Home-sharing service Airbnb has a tense relationship with its hometown of San Francisco, but the company says it's been trying to please the city.
In particular, in an attempt to curb commercial operators, Airbnb has been limiting San Francisco hosts to only one property listing at a time, co-founder and CEO Brian Chesky said on Monday at the O'Reilly Next: Economy conference in San Francisco.
One of the biggest concerns from San Francisco officials—when it comes to services like Airbnb—has been that they can enable landlords to rent out homes on a short-term basis that would otherwise rent out to long-term tenants. This, in turn, opponents of short-term rentals argue contributes to the city's current housing shortage.
The policy, dubbed “One Host, One Home,” has apparently been in effect in San Francisco since April, according to an Airbnb spokesman. The company says that it has removed San Francisco listings from its service that violate this policy, which it also applies to New York—another city where the company has run up against regulatory issues. According to a blog post from April, Airbnb says it intends on continuing to monitor for hosts who list multiple properties.
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One aspect of San Francisco's short-term rentals regulations that remains unsolved is the limit on the number of nights per year hosts can rent out their homes. While the city has attempted to force Airbnb to police its own marketplace and remove listings that violate rules like its cap on the number of days hosts can sublet, the company has fought back in a big way: It filed a lawsuit against San Francisco.
“If you have a nights’ cap on one platform, they can start listing on another platform,” said Chesky on Monday, adding that it would only work if hosts could be somehow monitored on all home-sharing sites simultaneously. The company defeated a ballot measure last November that would have imposed even stricter limits on short-term rentals.
In its lawsuit against San Francisco, Airbnb makes several legal arguments, including that federal laws preclude the city from holding it accountable for what its users post on its website, but there's also an economic interest in fighting the city's demands.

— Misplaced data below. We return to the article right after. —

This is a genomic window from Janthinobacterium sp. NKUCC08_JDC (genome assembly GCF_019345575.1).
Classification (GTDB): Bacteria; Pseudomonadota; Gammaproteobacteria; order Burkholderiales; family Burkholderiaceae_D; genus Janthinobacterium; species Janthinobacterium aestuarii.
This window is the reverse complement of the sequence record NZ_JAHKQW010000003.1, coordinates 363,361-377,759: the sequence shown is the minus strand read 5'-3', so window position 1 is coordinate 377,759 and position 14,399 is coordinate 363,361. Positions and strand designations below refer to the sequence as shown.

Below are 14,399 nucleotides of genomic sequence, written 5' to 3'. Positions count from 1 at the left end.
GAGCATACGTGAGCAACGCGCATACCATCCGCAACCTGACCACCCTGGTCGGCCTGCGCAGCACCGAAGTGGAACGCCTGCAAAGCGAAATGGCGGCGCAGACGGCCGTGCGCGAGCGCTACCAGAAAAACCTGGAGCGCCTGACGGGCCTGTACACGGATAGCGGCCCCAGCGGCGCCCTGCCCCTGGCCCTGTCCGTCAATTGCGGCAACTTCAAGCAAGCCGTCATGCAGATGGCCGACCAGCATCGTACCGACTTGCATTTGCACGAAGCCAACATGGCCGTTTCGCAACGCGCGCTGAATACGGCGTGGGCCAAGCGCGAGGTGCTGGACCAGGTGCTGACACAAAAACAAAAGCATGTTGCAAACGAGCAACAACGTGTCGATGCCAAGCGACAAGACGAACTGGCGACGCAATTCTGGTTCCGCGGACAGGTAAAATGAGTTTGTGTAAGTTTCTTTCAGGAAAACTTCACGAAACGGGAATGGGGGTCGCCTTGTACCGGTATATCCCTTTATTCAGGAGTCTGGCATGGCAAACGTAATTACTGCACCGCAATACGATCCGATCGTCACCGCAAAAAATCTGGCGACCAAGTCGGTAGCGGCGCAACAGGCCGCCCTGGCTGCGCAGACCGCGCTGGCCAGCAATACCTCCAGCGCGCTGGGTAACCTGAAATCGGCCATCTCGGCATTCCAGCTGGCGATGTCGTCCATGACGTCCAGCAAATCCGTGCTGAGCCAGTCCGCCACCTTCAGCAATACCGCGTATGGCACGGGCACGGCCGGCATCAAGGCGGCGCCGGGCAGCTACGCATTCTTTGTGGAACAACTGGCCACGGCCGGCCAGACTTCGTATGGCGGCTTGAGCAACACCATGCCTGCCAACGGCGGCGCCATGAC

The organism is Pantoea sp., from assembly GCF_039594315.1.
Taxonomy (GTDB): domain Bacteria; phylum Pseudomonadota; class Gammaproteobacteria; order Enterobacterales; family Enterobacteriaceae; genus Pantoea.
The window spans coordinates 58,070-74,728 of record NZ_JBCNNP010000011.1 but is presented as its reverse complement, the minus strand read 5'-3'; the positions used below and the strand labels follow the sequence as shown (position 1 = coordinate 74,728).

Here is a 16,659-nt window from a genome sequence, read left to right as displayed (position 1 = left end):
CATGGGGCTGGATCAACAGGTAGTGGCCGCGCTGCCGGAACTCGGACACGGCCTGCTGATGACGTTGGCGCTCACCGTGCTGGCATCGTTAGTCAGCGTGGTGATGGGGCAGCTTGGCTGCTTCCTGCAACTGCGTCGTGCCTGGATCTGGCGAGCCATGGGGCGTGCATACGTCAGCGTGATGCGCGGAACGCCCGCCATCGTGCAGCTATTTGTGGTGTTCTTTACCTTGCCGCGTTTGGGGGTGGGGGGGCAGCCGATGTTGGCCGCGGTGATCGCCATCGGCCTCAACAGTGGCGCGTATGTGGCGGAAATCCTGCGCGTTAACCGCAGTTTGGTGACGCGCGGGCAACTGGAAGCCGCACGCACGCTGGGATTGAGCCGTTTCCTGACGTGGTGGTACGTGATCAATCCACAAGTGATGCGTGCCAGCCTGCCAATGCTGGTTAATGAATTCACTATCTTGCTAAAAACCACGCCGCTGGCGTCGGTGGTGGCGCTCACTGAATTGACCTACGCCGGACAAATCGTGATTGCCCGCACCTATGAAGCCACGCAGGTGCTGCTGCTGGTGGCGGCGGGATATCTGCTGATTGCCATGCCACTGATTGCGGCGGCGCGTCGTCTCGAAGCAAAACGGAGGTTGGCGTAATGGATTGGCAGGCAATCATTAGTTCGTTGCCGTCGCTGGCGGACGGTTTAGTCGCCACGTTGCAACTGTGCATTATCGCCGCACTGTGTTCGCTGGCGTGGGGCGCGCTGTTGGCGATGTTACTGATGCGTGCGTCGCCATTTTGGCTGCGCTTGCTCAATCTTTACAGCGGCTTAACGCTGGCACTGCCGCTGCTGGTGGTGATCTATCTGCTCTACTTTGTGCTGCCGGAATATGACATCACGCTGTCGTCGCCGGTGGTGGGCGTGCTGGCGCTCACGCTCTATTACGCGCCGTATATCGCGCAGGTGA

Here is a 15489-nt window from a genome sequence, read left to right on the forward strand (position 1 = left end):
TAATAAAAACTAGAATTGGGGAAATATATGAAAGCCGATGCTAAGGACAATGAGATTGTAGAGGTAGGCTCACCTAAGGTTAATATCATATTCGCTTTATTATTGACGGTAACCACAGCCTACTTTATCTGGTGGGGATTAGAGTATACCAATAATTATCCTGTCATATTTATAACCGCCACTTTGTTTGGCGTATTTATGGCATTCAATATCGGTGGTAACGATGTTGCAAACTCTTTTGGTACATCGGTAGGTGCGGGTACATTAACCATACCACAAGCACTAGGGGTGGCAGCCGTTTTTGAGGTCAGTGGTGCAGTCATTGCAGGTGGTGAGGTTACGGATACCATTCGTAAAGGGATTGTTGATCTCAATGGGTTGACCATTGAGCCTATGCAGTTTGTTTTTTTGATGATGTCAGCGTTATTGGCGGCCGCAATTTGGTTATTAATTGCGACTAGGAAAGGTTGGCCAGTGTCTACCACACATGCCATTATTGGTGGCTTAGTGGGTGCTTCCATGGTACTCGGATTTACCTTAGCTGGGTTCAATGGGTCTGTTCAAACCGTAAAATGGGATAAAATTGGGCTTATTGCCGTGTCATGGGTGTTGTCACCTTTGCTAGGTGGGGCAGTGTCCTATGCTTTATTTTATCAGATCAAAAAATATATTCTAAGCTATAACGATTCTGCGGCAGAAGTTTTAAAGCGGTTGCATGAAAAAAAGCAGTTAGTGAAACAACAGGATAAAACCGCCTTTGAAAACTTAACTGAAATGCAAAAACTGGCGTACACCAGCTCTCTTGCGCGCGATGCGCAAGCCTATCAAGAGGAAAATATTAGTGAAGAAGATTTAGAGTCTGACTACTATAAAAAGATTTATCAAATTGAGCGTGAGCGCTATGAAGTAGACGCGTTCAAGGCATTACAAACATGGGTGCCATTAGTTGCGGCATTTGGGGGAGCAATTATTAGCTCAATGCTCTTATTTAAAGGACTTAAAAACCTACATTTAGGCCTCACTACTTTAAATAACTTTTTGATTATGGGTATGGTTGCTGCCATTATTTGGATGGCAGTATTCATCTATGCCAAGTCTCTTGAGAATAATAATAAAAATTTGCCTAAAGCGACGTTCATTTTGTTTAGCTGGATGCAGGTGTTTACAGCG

If a host is barred from listing a property on Airbnb because he or she has exceeded the legal limit of nights, there's nothing barring them from listing it through a different home-sharing service. Thus, Airbnb would miss out on the potential revenue. Unless the host can be monitored on all services, it's in Airbnb's interest for the home to be listed on its website, where it can potentially generate bookings (and revenue) even if it's also listed elsewhere as many hosts do.
Airbnb recently threatened to sue the state of New York as well if Governor Andrew Cuomo signed into a law a recently passed bill that would impose steep fines on people who advertise short-term rentals that violate New York City's laws, making much of the same legal arguments against the proposed new law.
At the same time, the company has also been experimenting with working with building owners and landlords who want to make home-sharing available to tenants. It recently debuted a program through which building owners can get more access to information about their tenants' home-sharing activity.
“I’d prefer if they didn’t say, 'Airbnb is a problem, how do we deal with it?' but rather, 'Airbnb is an opportunity, how can we harness it?'” said Chesky, whose company now operates in 34,000 cities in more than 190 countries worldwide.